Trump Attorney Reacts To SCOTUS Decision: ‘A Very Great Day For Team Trump’


OPINION: This article may contain commentary which reflects the author's opinion.

An attorney for former President Donald Trump is celebrating after the U.S. Supreme Court denied Special Counsel Jack Smith’s motion to expedite the review of the question of whether or not former President Trump is immune from prosecution in the federal case involving interference with the 2020 presidential election.

During an interview on Fox Business, Habba spoke about the likelihood that Trump’s federal 2020 election trial may go beyond its currently planned start date of March 4 as a result of the high court’s decision.

Earlier this month, Smith requested that the Supreme Court swiftly decide whether the Republican presidential frontrunner, Trump, is immune from prosecution for crimes committed during his presidency.

This assertion has been pivotal to the defense strategy of Trump’s legal team. Following U.S. District Judge Tanya Chutkan’s rejection of arguments claiming immunity from the indictment, it sought a stay on proceedings. The appeal is currently pending, so the case’s proceedings have come to a halt.

“I’m really pleased with the Supreme Court, it really restored my faith in my profession, frankly,” Alina Habba told “Kudlow” guest host David Asman.

“The Supreme Court saw through this. There was no urgent application necessary by Jack Smith. He was trying to usurp the appellate division and go right up to the Supreme Court to have them hear issues of presidential immunity, which is an absolute immunity that presidents have for a very good reason,” Habba began.

“Frankly so they don’t have to have DAs and AGs come after them after their presidency in this political witch hunt, and the Supreme Court will today say that Jack Smith did not have reason to do so. He needed to stay the course, go through the normal procedures as everybody else, he had no urgency, and there was no dissent in the Supreme Court’s decisions. So, it was a very great day for team Trump, and we’ll keep pushing,” Habba added.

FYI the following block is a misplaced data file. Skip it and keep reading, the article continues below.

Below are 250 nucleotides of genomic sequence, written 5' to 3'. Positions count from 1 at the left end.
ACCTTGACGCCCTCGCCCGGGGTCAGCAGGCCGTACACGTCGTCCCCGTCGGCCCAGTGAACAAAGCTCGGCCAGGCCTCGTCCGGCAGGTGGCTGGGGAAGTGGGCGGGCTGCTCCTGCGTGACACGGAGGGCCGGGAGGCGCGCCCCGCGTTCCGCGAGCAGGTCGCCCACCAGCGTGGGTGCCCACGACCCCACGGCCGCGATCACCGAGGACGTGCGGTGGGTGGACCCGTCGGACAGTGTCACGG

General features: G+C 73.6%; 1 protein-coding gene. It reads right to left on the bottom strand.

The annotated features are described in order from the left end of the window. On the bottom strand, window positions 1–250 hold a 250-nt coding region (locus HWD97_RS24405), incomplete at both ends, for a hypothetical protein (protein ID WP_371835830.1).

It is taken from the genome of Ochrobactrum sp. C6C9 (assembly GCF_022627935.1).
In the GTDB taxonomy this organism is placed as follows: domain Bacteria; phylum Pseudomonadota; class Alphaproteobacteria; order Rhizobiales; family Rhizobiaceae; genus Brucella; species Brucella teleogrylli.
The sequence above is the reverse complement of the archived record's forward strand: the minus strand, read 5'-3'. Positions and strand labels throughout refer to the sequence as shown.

“Normal due process in America has its place, and we can’t try to rush due process when it suits them,” Habba said. “They have year-long investigations and brought all these cases, David, right before the election so that he’s not on the campaign trail, so he’s out there doing nothing to help his campaign.”

“Instead what they don’t realize, which I think the polls show is that the more you try and attack Trump, the more they try to tie him up in the witch hunts and court cases, they’re going to get stopped and they’re going to be seen by the Americans as an attempt to usurp the GOP and Republican Party,” Habba continued.


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Last week, attorneys for former Attorney General Ed Meese and two of the top constitutional scholars in the country filed a brief arguing that the U.S. Supreme Court must reject Smith’s petition against Trump because his appointment as special counsel is unconstitutional.

Their amicus brief contends that Smith’s representation of the United States in his petition for certiorari to the Supreme Court is invalid due to his lack of authority. This is because Congress has not established the position he holds, and his appointment is in violation of the Constitution’s “Appointments Clause.”

The filing alleges that U.S. Attorney General Merrick Garland made an improper appointment of Smith to a non-existent office, for which Garland lacks the necessary authority, Breitbart noted.


Meese, Steven Calabresi, the co-chairman of the Federalist Society, and Gary Lawson, a renowned constitutional law professor, contend that Congress alone has the authority to create federal positions like the one Smith is currently holding, and Congress has not used this power.

Although the Constitution establishes the positions of President and Vice President, Congress possesses exclusive authority to establish additional positions, as the Constitution stipulates that such positions must be “established by law.”

Congress had previously enacted legislation to grant authorization for a comparable role known as “independent counsel.” However, this statute lapsed in 1999.

The lawyers claim that Garland is unable to assign a subordinate to perform tasks that Congress has not approved. Only an individual with the title of “officer” possesses the requisite level of authority.

While establishing the Department of Justice, Congress granted it specific powers through legislation. However, it did not authorize any office with the same level of authority as a U.S. Attorney, which Garland has bestowed upon Smith.

The amicus brief further argues, “Even if one somehow thinks that existing statutes authorize the appointment of stand-alone special counsels with the full power of a U.S. Attorney, Smith was not properly appointed to such an ‘office.’” They contend that even if Congress authorized special counsels, anyone holding such authority would require presidential nomination and Senate confirmation.

Additionally, the brief contended that Smith’s authority is comparable to that of a U.S. attorney, as he is a “principal officer” according to the Appointments Clause of the Constitution.

This means that confirmation by a majority of the U.S. Senate is mandatory following his nomination by the president.